MacStories’ Comprehensive Guide to 250+ of Apple Music’s New Mood and Activity Playlists is a great resource for a rather opaque feature. I’m amused by the specificity of a “checking email” playlist, though I do spend too much time doing exactly this activity

Day 30: Red 📷

A puppy with a red collar looking into the camera

Switching to iCloud+ Custom Email Domain 📧

I’ve switched my personal email over to Apple’s custom email domain with iCloud Mail. A roughly ranked list of reasons for the switch is:

  1. One less account to worry about. Not that it was a big deal, but now I don’t need to know the various setup details for my personal email. Once I’ve logged into my iCloud account, my email is ready.
  2. I appreciate Apple’s commitment to privacy and trust that they’ll apply this commitment to my email account.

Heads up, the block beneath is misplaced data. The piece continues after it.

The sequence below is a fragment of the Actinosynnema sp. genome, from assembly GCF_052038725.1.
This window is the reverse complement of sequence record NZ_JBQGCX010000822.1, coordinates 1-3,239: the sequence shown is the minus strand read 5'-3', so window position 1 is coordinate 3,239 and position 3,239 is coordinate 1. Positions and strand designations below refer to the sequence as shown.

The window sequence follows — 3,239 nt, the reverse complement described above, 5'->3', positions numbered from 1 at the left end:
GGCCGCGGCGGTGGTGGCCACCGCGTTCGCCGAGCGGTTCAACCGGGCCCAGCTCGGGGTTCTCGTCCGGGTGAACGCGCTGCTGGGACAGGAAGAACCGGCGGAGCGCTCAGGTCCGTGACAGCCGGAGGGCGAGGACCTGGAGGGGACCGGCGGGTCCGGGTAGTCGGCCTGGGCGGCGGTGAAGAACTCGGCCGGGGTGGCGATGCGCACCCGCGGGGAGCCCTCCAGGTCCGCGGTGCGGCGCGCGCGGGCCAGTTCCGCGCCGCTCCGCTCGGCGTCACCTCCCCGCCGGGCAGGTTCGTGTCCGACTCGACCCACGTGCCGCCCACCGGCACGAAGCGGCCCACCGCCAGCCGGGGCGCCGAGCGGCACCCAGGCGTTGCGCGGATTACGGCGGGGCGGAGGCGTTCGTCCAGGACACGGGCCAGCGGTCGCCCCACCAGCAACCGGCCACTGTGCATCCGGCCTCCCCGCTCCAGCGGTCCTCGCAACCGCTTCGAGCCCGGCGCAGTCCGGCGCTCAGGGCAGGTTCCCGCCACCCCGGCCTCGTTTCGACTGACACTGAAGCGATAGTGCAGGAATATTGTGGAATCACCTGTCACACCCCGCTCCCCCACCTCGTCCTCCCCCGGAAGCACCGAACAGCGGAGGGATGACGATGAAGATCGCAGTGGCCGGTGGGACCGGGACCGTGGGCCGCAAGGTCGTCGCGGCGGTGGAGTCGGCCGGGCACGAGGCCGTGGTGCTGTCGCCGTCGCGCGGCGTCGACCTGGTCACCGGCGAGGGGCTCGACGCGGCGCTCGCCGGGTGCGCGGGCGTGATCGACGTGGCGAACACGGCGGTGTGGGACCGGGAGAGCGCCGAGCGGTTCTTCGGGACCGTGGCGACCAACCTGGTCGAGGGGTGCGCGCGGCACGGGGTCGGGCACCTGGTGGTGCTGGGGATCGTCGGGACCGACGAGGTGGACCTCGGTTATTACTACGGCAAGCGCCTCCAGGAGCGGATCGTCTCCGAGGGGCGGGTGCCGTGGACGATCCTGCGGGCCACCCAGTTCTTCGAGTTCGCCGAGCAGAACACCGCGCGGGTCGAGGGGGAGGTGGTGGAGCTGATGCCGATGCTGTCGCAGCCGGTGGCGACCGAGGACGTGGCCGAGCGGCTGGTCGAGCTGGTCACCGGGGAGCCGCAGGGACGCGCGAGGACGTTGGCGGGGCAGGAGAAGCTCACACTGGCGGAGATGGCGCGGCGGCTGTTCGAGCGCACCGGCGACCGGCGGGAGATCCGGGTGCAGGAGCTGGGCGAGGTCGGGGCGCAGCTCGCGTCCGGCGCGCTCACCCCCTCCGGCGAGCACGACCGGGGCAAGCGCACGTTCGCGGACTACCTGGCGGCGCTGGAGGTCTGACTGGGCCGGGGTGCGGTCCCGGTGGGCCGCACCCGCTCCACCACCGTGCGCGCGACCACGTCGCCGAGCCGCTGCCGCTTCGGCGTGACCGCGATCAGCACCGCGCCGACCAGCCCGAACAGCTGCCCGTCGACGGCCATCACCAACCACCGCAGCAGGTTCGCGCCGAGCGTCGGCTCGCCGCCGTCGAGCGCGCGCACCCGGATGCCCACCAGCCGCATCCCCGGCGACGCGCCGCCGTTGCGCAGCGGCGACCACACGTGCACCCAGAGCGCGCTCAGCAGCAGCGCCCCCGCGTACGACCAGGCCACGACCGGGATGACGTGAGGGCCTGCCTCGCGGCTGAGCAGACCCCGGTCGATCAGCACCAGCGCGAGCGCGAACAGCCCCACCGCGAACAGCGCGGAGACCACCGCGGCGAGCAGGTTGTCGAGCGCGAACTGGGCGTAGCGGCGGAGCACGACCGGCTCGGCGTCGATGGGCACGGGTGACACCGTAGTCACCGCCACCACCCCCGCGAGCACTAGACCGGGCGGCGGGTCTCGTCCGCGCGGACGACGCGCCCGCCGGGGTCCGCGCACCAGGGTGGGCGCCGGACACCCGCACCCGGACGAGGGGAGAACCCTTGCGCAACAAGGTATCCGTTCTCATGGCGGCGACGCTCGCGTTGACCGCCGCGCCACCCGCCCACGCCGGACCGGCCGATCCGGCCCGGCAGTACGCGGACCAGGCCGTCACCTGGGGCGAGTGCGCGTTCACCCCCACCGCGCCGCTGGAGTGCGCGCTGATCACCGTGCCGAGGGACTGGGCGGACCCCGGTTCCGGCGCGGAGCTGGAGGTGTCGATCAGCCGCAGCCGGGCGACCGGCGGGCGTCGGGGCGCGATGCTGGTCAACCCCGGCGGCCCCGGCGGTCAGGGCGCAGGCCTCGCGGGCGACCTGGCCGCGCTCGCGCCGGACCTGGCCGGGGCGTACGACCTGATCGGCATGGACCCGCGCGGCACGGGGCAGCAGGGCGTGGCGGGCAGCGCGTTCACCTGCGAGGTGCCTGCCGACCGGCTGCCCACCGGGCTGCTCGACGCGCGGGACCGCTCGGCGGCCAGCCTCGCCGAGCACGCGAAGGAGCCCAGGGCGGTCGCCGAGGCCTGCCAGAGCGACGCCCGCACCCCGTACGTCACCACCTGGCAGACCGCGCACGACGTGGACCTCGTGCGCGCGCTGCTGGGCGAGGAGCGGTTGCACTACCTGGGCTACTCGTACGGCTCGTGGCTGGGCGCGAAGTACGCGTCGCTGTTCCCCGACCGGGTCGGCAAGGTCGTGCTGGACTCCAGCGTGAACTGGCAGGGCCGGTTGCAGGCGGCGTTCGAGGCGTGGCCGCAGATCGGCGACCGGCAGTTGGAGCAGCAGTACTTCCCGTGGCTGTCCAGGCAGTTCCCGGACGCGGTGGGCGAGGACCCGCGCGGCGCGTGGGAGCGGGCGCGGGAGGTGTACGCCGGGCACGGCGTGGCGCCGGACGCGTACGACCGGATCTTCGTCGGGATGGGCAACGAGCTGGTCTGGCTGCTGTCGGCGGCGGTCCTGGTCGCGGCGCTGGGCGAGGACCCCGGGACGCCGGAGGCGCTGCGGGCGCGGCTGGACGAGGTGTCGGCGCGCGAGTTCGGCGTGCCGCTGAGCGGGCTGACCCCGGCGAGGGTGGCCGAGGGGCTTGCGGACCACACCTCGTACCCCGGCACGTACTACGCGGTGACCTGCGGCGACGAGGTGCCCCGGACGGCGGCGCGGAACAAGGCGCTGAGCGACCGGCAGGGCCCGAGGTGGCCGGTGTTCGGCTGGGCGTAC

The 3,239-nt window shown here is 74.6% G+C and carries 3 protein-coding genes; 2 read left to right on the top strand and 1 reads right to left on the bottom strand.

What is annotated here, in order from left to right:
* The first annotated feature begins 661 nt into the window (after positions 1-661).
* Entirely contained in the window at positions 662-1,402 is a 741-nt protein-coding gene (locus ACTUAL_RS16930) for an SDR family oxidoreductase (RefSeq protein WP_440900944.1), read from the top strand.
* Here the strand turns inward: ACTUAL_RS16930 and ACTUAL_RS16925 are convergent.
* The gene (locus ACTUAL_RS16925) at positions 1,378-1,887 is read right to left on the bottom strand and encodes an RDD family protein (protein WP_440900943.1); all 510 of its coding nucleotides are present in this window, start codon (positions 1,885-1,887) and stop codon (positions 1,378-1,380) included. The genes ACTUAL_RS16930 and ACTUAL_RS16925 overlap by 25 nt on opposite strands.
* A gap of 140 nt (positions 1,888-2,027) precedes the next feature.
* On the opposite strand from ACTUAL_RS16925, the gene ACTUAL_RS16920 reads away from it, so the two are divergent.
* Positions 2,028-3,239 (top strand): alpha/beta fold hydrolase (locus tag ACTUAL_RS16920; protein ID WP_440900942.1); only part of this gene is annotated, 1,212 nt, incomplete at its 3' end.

3. I’m already paying for iCloud+ and, so, might as well use this feature and save some money by not paying for separate email hosting.
  4. I’m actively using Reminders and Notes in iCloud.com and the Mail interface there is decent, certainly better than the rudimentary one offered by my previous email host.

Setup was straightforward with clear instructions. Having said that, the only issue I had was that initiating the setup process simply didn’t work for a few weeks. I tried a couple of times a week and each time I just got a generic error. Then, for no apparent reason, one day it worked. I suspect this was just an issue with rolling out a new service.

I should point out that my email needs are very basic for this personal account. I don’t need many automated rules, tagging, or filtering. So, iCloud Mail is fine. I wouldn’t switch over my work account (even if corporate IT would allow it). I get something like 100x the email at work and need more sophisticated tools.

Besides the initial trouble with initiating the setup, everything has been working well for the past week. I’m well aware of Apple’s well-earned reputation for challenges with internet services and will be staying vigilant for at least the next few weeks. One of the great benefits of having my own domain name is the ease with which I can switch mail hosts.

Railway City’s Jumbo is a good, though bitter, IPA 🍺

Day 29: Cycle 📷